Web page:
- Doug Tjapkes
Watch your mouth!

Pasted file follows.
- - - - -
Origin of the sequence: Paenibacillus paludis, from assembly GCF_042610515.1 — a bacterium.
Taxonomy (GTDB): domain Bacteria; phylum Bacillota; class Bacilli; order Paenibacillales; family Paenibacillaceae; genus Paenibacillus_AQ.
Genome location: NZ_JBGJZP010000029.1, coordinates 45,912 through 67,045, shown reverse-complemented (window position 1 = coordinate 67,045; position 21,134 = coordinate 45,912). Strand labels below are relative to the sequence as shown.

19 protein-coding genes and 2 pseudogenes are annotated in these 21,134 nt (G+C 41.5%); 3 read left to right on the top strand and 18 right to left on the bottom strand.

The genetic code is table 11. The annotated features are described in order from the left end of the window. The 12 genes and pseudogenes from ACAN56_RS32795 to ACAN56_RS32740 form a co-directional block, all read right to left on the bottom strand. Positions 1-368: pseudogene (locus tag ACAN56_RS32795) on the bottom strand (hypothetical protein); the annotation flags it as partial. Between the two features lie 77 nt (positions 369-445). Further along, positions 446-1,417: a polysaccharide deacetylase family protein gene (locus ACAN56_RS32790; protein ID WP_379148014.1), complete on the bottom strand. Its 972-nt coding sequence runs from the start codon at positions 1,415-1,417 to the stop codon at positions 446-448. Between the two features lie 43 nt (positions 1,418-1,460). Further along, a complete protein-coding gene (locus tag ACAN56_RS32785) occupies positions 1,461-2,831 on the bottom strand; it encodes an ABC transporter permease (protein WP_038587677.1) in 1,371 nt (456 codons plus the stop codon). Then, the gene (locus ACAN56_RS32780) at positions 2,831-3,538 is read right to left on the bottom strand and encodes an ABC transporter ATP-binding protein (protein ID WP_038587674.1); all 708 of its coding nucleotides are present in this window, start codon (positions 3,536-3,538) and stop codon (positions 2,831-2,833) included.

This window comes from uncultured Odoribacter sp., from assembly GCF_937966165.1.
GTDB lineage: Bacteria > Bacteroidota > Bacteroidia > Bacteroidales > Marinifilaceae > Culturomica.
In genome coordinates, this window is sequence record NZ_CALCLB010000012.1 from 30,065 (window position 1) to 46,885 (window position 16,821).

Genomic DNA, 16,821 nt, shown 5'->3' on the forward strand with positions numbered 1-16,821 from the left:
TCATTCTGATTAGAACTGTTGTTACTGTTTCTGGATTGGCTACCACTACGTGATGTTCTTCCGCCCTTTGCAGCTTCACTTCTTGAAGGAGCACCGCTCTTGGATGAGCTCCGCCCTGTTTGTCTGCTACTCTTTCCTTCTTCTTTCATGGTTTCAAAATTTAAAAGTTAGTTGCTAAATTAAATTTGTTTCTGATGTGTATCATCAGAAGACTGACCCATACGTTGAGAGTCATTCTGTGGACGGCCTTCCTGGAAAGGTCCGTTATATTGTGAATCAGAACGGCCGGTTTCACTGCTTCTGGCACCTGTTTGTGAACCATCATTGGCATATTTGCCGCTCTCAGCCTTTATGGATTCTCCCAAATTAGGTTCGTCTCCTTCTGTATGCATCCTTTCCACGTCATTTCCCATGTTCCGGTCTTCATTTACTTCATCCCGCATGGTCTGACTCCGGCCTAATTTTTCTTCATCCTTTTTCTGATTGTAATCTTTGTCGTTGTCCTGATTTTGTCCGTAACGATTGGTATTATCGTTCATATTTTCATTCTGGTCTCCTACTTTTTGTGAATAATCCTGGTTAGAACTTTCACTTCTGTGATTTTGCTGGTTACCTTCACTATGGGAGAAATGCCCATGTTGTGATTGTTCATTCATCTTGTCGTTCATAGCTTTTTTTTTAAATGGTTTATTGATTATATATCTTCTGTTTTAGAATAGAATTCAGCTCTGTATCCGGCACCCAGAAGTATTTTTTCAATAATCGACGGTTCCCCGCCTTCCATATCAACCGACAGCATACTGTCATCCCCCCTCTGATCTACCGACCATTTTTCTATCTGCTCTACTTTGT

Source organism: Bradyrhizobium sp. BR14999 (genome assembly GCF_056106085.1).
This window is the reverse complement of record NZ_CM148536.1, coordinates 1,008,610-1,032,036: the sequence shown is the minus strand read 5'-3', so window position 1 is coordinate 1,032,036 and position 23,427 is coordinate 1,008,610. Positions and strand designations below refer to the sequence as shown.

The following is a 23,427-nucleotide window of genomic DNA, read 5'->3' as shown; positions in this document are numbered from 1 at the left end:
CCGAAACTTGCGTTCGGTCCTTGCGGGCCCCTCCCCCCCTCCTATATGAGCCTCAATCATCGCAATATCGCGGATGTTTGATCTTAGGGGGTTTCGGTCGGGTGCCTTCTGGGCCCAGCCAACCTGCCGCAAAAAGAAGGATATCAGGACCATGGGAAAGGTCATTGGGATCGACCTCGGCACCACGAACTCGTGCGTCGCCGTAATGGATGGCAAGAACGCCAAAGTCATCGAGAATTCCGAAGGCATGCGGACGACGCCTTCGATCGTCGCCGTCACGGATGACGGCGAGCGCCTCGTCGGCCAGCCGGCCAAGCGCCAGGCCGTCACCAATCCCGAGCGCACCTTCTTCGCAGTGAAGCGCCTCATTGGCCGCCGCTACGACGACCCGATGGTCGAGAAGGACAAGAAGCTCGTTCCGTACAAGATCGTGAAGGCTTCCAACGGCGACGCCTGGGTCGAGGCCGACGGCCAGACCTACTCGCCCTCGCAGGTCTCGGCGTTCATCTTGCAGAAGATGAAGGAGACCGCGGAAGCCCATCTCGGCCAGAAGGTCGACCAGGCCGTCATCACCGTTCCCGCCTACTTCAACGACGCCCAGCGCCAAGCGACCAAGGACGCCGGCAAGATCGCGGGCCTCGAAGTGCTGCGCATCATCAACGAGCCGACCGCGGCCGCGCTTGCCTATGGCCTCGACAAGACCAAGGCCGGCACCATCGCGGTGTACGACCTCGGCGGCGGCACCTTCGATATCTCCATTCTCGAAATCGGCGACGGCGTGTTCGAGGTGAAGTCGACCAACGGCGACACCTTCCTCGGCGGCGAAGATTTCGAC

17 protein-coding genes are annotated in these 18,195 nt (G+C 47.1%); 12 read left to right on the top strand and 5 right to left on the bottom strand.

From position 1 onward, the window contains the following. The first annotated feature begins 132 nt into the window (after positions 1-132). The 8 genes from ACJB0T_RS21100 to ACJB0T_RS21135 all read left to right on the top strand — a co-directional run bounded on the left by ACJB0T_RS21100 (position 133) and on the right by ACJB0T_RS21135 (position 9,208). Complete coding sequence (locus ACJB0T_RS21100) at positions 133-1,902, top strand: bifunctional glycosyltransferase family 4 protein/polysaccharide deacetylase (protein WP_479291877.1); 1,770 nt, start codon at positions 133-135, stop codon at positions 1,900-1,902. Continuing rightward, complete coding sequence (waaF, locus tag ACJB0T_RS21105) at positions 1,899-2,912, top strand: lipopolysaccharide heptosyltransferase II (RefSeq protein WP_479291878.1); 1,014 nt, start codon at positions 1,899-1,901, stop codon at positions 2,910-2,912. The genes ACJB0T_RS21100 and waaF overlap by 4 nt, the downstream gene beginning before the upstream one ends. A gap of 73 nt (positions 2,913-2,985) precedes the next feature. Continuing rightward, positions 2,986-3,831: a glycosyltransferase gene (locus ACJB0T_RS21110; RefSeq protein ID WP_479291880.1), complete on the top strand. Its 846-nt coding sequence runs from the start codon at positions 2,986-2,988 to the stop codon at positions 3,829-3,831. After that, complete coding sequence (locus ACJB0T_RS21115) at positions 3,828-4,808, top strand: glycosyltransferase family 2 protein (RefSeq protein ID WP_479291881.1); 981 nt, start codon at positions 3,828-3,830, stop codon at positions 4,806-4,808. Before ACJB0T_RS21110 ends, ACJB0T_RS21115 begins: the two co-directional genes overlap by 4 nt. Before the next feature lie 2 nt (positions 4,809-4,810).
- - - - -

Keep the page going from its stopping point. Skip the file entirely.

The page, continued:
I wonder what my mom might have been. I say that because something rotten happened to her when she was just a kid. That episode helped mold her into the beautiful person that she became, but one can’t help but wonder. Born in 1914 of humble parents in Muskegon, Mary Trap wasn’t like her other sisters and brothers. Not only was she a “tom-boy,” playing street hockey with the neighborhood guys, but she was an avid reader of books. How she loved prowling through the treasures at the Hackley Public Library! That led her to a love of poetry and writing, and that led to a tragic chapter, and I don’t minimize the word “tragic.” She submitted a writing assignment as a high school student, and it was rejected! The teacher accused her of plagiarism! The piece was too good. Could not possibly have been written by his student. Those of you who knew Mary Trap Tjapkes need no persuasion that she would never cheat. But for the moment, it broke her spirit. She was so ashamed, and never told anyone for decades. Sometimes I wonder if she ever fully recovered from that devastating moment. Many years later, I wish I could have found that teacher to tell him not only what a jerk he was, but to explain the impact of words. That dastardly deed by an insensitive educator may have changed my mom’s career path. Her love for writing took a serious hit. But on the other hand, I’m convinced that it taught her a valuable lesson. Roy T. Bennett explains it this way: “Be an Encourager: When you encourage others, you boost their self-esteem, enhance their self-confidence, make them work harder, lift their spirits and make them successful in their endeavors. Encouragement goes straight to the heart and is always available. Be an encourager. Always.” As we observe the birthday of Mary Tjapkes on January 28, we will remember her as an encourager. She was an encourager to her family, to friends, and yes, even to strangers. It was not uncommon for my mom to be a pen pal to a prisoner. Her son does his best to encourage prisoners to this day. No, she didn’t find fame and fortune as a writer. Sadly. But, in her own little corner of the world she was a bright shining light, radiating love and encouragement, especially to the downtrodden, the sad, lonely, and disenfranchised. What a legacy! RIP, Mom. Let everything you say be good and helpful, so that your words will be an encouragement to those who hear them. Ephesians 4:29